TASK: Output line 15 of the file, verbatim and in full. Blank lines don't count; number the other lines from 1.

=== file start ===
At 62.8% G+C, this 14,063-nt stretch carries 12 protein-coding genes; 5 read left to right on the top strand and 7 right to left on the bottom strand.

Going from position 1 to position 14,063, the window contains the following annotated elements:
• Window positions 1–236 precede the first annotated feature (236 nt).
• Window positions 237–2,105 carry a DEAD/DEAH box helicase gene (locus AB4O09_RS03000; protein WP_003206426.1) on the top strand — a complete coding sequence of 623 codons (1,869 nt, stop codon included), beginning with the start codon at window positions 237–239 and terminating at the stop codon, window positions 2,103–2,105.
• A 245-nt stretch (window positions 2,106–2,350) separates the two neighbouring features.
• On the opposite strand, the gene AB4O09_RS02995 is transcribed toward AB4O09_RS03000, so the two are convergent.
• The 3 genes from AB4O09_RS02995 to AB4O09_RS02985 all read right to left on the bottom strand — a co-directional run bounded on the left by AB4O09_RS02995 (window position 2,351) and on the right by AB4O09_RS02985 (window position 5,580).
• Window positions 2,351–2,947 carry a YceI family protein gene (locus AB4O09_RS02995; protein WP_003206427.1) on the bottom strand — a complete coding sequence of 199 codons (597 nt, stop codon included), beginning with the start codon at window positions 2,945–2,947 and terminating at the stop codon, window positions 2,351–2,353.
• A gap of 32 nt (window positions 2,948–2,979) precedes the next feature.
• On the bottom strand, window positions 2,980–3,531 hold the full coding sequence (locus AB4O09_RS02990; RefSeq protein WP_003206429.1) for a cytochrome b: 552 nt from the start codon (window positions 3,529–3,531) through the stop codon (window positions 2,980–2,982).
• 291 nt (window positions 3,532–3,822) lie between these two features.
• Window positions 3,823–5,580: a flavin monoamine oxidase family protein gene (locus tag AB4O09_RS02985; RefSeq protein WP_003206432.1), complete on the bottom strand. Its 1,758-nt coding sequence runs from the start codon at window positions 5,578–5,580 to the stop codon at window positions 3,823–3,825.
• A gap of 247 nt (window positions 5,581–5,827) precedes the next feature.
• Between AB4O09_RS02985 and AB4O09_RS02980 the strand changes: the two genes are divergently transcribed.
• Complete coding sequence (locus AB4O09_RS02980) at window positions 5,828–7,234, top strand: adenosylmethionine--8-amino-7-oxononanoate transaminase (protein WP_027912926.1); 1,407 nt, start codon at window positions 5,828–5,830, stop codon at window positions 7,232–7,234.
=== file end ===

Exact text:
• Complete coding sequence (locus AB4O09_RS02980) at window positions 5,828–7,234, top strand: adenosylmethionine--8-amino-7-oxononanoate transaminase (protein WP_027912926.1); 1,407 nt, start codon at window positions 5,828–5,830, stop codon at window positions 7,232–7,234.